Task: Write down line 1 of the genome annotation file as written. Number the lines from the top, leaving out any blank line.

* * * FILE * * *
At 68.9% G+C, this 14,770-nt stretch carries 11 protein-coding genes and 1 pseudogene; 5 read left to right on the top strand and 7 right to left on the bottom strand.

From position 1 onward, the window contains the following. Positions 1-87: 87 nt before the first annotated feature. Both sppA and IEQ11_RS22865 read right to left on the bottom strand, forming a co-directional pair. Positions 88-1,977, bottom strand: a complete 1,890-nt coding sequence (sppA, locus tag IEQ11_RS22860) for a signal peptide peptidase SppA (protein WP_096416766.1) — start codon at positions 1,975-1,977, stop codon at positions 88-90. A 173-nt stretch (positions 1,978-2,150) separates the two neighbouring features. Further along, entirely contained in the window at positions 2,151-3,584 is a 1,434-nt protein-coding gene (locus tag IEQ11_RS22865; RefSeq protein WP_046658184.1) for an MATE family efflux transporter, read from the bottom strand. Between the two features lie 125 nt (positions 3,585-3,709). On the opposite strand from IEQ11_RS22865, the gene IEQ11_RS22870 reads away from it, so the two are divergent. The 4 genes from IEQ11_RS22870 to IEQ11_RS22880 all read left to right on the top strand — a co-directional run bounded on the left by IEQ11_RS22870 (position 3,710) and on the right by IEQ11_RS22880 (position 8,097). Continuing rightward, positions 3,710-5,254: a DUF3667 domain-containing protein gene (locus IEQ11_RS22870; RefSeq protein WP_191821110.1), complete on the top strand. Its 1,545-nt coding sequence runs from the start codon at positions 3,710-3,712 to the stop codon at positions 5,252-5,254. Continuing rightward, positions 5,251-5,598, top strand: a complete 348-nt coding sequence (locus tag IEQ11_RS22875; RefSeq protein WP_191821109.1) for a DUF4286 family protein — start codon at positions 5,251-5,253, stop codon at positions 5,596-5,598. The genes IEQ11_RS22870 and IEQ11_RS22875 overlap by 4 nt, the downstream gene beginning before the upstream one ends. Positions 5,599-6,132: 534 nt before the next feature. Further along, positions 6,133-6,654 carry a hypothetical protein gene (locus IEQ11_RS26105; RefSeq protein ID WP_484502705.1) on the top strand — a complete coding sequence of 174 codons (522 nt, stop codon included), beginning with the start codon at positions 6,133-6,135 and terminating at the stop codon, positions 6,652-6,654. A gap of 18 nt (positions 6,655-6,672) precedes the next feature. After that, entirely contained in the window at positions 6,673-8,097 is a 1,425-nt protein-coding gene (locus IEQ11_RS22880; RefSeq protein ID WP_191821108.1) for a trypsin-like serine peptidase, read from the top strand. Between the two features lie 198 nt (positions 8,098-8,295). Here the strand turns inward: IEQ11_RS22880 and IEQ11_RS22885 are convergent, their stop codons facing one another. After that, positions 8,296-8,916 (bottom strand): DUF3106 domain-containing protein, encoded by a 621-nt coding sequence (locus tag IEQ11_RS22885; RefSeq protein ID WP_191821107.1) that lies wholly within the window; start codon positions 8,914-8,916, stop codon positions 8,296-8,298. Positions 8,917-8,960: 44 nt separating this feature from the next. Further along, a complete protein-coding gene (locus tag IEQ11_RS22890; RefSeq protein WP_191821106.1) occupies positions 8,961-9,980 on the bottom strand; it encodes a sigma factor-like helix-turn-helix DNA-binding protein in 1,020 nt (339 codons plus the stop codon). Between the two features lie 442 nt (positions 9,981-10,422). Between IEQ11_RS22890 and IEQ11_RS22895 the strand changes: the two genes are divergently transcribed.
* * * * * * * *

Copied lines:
At 68.9% G+C, this 14,770-nt stretch carries 11 protein-coding genes and 1 pseudogene; 5 read left to right on the top strand and 7 right to left on the bottom strand.